Brazil’s ambition to become a major player in the global auto industry’s quest for alternative fuels was given a boost this year by significant agreements with the U.S. and the European Union to promote the development and use of biofuels.

The move is indicative of South America’s new status as one of the fastest-growing vehicle markets in the world. The region’s largest vehicle market, Brazil is at the global industry’s forefront in the use and production of ethanol from sugarcane, with flex-fuel vehicles now accounting for 70% of passenger cars.

Meanwhile, Brazil’s overall new-vehicle sales and production this year hit historic levels, with access to credit, unprecedented economic and political stability and lowered interest rates continuing to spur consumer confidence.

The country is expected to see sales rise 25% to 2.45 million vehicles and production climb 13% to 2.96 million units in 2007, compared with 2006. Neighboring Argentina should see deliveries grow to as much as 600,000 vehicles.

Given the region’s checkered past, the big question is whether the current record growth is sustainable. It’s an important issue for General Motors Corp. and Ford Motor Co., which are counting on South American operations for an increasing chunk of their revenues to offset losses in North America.

GM’s top executive for the region suggests Brazil’s success has legs. Unlike past recoveries, when industry executives held their breath waiting for the bottom to fall out, this time indications are the boom-and-bust era finally may be over, says Maureen Kempston Darkes, GM’s President of Latin America, Africa and Middle East (LAAM) operations.

“A lot of foreign investors are going into Brazil because they see the economy and the political situation having stabilized,” she says. “So I think there’s a very good opportunity here, and this period of growth has quite a good likelihood to continue for several years.”

GM is considering adding third shifts at its regional assembly plants to meet demand. The auto maker builds nine models in three plants in Brazil, totaling 482,121 vehicles in 2006. It also makes three models at its Rosario, Argentina, facility, for 71,000 units last year.

The two countries are part of the region’s Mercosur free-trade pact that continues to account for 46.9% of GM’s sales, albeit down from 59.4% in 2000.

GM will invest $500 million in Brazil and Argentina to build a new small car for South America, due in 2010, that will be positioned below the Celta in price at the equivalent of $10,000-$12,000.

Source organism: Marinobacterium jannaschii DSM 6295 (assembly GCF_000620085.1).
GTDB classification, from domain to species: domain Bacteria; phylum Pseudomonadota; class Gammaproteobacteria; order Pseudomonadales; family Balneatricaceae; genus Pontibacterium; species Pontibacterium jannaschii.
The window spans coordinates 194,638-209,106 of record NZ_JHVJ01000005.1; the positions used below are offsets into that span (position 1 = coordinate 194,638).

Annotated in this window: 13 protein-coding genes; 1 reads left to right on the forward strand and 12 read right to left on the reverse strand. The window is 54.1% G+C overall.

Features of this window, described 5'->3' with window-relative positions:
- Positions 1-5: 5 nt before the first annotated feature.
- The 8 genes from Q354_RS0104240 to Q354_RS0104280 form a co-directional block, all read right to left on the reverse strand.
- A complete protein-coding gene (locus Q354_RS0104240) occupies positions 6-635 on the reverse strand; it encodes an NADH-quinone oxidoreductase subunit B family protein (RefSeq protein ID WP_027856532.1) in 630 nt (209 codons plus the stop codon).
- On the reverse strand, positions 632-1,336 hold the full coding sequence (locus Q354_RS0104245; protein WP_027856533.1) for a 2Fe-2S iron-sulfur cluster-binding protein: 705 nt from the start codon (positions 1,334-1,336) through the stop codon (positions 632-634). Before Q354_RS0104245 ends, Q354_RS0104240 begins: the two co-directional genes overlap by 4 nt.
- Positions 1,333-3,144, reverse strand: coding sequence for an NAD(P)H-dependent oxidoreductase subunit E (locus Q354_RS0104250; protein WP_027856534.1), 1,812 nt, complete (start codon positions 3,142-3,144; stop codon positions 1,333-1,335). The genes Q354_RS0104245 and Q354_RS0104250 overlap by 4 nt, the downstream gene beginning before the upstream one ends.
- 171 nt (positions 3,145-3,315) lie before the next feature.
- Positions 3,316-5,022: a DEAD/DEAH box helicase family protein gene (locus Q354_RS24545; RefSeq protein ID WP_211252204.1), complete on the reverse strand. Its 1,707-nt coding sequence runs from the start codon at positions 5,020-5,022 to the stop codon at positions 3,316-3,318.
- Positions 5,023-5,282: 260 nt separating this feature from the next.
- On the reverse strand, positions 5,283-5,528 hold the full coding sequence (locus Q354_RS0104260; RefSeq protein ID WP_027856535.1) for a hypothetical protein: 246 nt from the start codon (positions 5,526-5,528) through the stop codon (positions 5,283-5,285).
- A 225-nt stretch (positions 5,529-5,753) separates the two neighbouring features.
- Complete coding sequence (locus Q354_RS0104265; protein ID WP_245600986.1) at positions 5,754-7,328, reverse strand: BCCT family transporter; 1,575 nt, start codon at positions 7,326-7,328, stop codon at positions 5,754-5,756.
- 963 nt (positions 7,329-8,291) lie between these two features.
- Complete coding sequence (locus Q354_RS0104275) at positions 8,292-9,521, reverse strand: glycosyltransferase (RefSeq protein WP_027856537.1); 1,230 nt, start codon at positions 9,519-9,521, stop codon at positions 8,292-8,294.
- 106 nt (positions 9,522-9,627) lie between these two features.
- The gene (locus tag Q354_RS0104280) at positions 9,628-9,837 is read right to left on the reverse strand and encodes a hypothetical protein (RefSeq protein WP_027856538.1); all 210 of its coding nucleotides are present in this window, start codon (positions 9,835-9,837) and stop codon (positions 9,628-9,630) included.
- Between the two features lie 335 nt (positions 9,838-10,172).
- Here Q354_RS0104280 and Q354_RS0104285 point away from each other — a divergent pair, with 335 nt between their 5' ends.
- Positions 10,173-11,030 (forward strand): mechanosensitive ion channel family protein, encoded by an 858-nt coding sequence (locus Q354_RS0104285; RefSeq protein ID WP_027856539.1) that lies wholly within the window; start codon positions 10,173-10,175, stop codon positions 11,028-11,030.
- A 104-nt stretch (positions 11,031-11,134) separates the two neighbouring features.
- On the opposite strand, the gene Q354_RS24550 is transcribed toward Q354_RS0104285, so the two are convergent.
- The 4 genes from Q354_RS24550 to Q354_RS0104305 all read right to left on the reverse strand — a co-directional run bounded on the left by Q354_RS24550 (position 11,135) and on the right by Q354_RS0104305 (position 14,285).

Earlier in the year, the auto maker gave Brazil the nod as its center for the development of compact pickup trucks. The company expects to sell close to 500,000 vehicles this year, a 20% improvement over 2006, giving it a 21% market share.

Ford is forecasting South America’s auto market to keep growing next year but at a slower pace than 2007, from which it expects a record year on an industry-wide basis in Brazil, Argentina and Venezuela.

The fourth-largest auto maker in the region in terms of volume behind GM, Volkswagen do Brazil Ltda. and Fiat Automoveis SA, Ford’s South American unit last year reported a $661 million profit, a 65% gain over prior-year.

Ford, which saw 14 consecutive quarters of growth by the end of August, plans to invest $1.1 billion in its Camacari, Bahia, plant, which currently is running on three shifts six days a week. There also are plans to build a new ’10 model at its Sao Bernado do Campo plant.

Brazilian parts makers say Ford intends the upcoming B-segment car strictly for export to North America, with annual production of 50,000-100,000 units to begin in 2009 or early 2010.

Low-cost, entry-level vehicles are key to Brazil’s future, with a number of global auto makers announcing plans to enter new models in the segment, for both domestic and export markets.

Renault SA most notably launched its low-cost Logan subcompact at its plant in Rio de Janeiro in July and says future cars will be designed especially for the regional market.

PSA Peugeot Citroen is investing $500 million in the Mercosur region through 2010 to increase its 7% market share, with a goal of 12 new models. PSA last year built 160,000 units and is aiming to increase that to 400,000 annually by 2015, for a 15% share.

To do so, PSA will hire 1,000 engineers and designers to staff new development centers in Brazil and Argentina and also increase local content significantly from the current two-thirds, with an eye on entry-level cars aimed at Brazil and China.

Realizing the country’s potential for unprecedented growth, Miguel Jorge, Brazil’s minister of development and a former director of Volkswagen AG, is working with the National Association of Automotive Vehicle Manufacturers (Anfavea) to set up a program to make the automotive industry more competitive.

The goal is to increase production capacity to 5.5 million vehicles annually by 2011, compared with its 3.5 million-unit capacity at present, with a focus on strengthening automotive engineering and product development.

Jorge is encouraging auto makers in India and China to consider building vehicles in Brazil for the Mercosur region, noting it costs $80 million-$100 million to launch a vehicle in Brazil, giving multinationals a competitive edge over subsidiaries in other countries.

Global Insight Inc., an automotive forecasting firm, is predicting sales of 3.9 million vehicles in Brazil this year, while Anfavea’s prediction is more modest at 2.45 million units, with the expectation that growth will sustain 10% per annum for the next three years.

While the final 2007 tally won’t be known for several months, industry watchers have little doubt the country’s blazing economy soon could see the domestics turning to imports to meet demand.

– with Dave Zoia in Detroit and Sol Biderman in Brazil